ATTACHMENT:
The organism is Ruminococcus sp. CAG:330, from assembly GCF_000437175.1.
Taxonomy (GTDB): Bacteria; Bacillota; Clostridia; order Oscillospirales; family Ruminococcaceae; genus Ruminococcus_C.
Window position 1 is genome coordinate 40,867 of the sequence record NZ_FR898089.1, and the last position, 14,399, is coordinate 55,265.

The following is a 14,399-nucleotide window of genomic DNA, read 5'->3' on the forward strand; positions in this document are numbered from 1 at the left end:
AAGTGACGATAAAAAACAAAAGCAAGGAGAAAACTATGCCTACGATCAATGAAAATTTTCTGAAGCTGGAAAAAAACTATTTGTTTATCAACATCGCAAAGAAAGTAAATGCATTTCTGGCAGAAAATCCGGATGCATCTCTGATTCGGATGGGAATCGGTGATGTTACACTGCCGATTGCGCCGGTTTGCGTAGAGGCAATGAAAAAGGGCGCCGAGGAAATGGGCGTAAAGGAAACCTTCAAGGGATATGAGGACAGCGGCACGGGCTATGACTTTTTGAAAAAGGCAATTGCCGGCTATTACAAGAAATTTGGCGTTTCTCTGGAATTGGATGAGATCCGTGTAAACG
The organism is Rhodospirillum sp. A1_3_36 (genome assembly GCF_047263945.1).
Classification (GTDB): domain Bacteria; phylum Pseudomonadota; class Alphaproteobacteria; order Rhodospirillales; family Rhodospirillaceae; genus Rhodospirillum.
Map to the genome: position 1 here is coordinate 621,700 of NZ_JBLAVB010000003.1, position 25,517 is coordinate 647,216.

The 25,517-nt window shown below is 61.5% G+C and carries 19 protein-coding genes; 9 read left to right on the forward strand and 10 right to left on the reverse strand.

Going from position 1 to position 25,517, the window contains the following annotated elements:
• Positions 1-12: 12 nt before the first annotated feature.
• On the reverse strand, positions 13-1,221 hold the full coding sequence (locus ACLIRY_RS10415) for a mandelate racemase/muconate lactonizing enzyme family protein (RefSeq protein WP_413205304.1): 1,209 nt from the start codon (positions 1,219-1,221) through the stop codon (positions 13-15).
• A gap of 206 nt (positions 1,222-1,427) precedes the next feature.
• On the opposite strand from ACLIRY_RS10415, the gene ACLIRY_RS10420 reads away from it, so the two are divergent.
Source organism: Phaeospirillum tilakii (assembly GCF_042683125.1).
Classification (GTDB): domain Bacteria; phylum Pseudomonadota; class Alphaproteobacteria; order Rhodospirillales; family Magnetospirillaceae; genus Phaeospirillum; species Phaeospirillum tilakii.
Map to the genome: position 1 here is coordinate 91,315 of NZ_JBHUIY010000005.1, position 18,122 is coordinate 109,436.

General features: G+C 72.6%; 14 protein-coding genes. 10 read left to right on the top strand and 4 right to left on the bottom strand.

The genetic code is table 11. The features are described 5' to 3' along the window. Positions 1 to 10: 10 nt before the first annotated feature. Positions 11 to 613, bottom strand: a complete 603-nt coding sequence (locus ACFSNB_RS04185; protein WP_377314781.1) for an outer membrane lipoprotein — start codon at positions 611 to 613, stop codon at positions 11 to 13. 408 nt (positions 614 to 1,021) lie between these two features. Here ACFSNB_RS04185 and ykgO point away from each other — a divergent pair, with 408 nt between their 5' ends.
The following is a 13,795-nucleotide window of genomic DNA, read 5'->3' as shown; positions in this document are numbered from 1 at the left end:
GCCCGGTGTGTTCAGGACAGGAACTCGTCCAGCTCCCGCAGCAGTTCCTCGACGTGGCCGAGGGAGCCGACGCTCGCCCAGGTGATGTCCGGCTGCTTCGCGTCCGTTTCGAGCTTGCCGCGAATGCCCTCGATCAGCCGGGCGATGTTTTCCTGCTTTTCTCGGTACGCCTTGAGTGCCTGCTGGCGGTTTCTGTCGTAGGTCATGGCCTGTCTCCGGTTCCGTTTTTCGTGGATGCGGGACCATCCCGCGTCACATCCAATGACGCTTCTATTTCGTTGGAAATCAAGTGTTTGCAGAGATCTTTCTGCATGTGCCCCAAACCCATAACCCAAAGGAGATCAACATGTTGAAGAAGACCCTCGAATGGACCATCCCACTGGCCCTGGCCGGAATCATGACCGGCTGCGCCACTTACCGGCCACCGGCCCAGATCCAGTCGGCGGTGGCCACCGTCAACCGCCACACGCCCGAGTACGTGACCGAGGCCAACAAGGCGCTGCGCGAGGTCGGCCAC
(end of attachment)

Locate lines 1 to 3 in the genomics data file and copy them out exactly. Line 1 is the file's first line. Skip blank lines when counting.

The organism is Ruminococcus sp. CAG:330, from assembly GCF_000437175.1.
Taxonomy (GTDB): Bacteria; Bacillota; Clostridia; order Oscillospirales; family Ruminococcaceae; genus Ruminococcus_C.
Window position 1 is genome coordinate 40,867 of the sequence record NZ_FR898089.1, and the last position, 14,399, is coordinate 55,265.